"Of course, I was shocked when the specialist informed me... but (eventually) I accepted it as my fate. But who would have thought my youngest child would be diagnosed with autism when my five other children have no medical conditions?

"At first, it was difficult for me to accept it but I didn’t remain in denial for too long. After the diagnosis was confirmed, I immediately (made arrangements) for my son to undergo appropriate therapy."

Dr Izam said she has no regrets about quitting her 20-year career to care for her special child and ensure he receives continuous treatment and therapy.

And, beginning early last year, she started sharing her experiences caring for Wan Muhammad Iyaaz on TikTok.

"I gained many followers and have also been receiving many positive and constructive comments from other parents who have autistic children,” said Dr Izam, who now has over 32,000 followers on the video-sharing platform.

She added despite her medical background, she did not know much about ASD initially and had to acquire more information by reading autism-related articles and the views of experts as well as attending relevant courses.

"I’ve been sharing my knowledge (of autism) with my followers on TikTok. Some of the videos I shared received a high number of views and were featured on (TikTok’s) FYP (For Your Page, the first page users land on when they open the TikTok app)," she said.

In April last year, TikTok appointed Dr Izam as a content creator to spread information related to autism in conjunction with World Autism Awareness Month.

She has also been invited by various agencies, including non-governmental organisations and autism support groups, to provide insights and share her knowledge on the medical condition.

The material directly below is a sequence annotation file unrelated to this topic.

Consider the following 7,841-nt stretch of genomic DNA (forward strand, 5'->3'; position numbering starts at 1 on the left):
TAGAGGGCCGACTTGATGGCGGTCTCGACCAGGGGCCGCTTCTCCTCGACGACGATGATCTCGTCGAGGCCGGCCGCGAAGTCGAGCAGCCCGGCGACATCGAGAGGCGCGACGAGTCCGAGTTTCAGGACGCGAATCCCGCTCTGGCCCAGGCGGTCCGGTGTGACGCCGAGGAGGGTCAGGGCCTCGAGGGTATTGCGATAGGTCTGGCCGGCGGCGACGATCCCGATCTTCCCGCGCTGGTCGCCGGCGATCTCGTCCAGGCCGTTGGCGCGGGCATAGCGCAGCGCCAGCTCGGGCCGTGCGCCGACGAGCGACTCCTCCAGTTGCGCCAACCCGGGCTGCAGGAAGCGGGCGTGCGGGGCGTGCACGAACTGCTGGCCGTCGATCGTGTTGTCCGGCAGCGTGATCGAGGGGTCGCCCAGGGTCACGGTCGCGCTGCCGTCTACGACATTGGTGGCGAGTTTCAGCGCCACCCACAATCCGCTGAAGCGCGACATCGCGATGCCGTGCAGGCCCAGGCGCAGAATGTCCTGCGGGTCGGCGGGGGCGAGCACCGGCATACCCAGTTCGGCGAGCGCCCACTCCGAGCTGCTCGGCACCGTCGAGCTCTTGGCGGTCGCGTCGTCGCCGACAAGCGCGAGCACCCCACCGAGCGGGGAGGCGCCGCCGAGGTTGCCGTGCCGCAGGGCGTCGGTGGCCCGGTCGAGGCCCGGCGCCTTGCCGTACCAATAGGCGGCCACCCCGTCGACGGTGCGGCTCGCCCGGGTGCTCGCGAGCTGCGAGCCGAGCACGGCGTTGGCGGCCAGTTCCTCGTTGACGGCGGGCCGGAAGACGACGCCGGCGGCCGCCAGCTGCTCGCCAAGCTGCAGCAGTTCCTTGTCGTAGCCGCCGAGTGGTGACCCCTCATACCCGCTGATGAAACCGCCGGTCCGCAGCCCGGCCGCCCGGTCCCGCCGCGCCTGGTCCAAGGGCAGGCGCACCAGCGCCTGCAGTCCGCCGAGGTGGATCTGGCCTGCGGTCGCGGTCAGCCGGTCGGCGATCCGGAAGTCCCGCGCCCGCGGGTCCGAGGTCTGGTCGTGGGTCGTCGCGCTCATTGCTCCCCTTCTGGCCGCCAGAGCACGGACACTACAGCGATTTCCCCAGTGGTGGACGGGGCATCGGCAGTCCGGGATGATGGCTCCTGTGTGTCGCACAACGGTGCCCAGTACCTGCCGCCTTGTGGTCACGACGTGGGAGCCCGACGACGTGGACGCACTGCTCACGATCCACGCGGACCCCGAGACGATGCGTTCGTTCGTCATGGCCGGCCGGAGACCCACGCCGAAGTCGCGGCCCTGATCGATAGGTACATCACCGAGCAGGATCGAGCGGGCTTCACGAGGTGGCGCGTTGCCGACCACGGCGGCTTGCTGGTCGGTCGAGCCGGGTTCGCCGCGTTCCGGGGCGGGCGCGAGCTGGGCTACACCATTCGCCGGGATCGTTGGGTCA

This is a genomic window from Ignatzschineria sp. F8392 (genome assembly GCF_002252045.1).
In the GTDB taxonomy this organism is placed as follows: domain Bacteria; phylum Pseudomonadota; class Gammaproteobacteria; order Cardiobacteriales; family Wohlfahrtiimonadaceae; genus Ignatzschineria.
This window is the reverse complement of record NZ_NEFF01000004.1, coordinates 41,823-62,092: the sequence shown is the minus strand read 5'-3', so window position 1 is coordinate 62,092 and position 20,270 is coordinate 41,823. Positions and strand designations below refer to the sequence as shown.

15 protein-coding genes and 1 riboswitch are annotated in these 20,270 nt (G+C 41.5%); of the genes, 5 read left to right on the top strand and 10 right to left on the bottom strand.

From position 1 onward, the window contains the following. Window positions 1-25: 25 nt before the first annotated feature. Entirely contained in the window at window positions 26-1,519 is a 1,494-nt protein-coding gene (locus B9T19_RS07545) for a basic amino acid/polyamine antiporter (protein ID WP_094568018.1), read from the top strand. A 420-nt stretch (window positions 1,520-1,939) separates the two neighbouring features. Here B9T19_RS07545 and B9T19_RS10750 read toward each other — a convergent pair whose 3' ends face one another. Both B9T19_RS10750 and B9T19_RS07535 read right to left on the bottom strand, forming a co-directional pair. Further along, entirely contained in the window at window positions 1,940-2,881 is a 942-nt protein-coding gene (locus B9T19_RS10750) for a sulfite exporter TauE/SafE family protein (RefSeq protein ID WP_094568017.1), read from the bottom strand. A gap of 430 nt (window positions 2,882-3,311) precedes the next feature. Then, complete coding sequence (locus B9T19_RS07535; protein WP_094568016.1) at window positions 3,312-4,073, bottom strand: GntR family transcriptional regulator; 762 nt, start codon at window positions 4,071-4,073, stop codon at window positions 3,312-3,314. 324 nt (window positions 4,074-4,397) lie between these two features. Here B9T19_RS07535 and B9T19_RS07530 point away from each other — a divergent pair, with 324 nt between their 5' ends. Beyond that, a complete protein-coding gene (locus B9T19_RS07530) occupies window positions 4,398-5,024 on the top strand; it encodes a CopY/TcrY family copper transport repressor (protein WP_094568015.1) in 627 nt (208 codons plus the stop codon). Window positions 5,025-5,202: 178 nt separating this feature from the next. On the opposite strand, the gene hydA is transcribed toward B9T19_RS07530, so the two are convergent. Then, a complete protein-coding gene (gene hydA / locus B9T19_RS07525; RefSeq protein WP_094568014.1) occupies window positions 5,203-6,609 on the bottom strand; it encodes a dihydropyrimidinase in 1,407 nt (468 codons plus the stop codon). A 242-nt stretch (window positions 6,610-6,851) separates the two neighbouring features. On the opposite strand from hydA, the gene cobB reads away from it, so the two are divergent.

Dr Izam, meanwhile, appealed to the government to create more centres providing therapy for autistic children as not many people can afford to send their autistic children to institutions run by private entities as they are too costly.

Pointing to Pusat Permata Kurnia, which is run by the government and offers early intervention programmes and education for children with autism, she said there are only two such centres in this country (one in Kuala Lumpur and the other in Putrajaya), hence parents wishing to enrol their autistic children in one of these centres have to contend with a long waiting list.

"So, many of them rely on the therapy offered at government hospitals but this is only available once every three months, which is inadequate as autistic children need to undergo therapy frequently.

"This is why parents have no choice but to conduct therapy at home themselves, but for those without the knowledge and resources, it can be quite challenging,” she added.

Dr Izam also suggested that autism support and counselling centres be established in housing areas and public locations to make it easier for parents to seek assistance whenever they encounter challenges in raising their autistic children.

"We can’t send them to a playschool... most playschools don’t accept autistic children as this group needs special care," she said.

"The reality is that caring for an autistic child requires emotional and physical strength. There are times when their parents would feel extremely fatigued and need some rest.

"Look at me... even though I’m home all day taking care of my son, at times I feel exhausted. What about those who have to go to work and need to take care of their special children when they return home?" - BERNAMA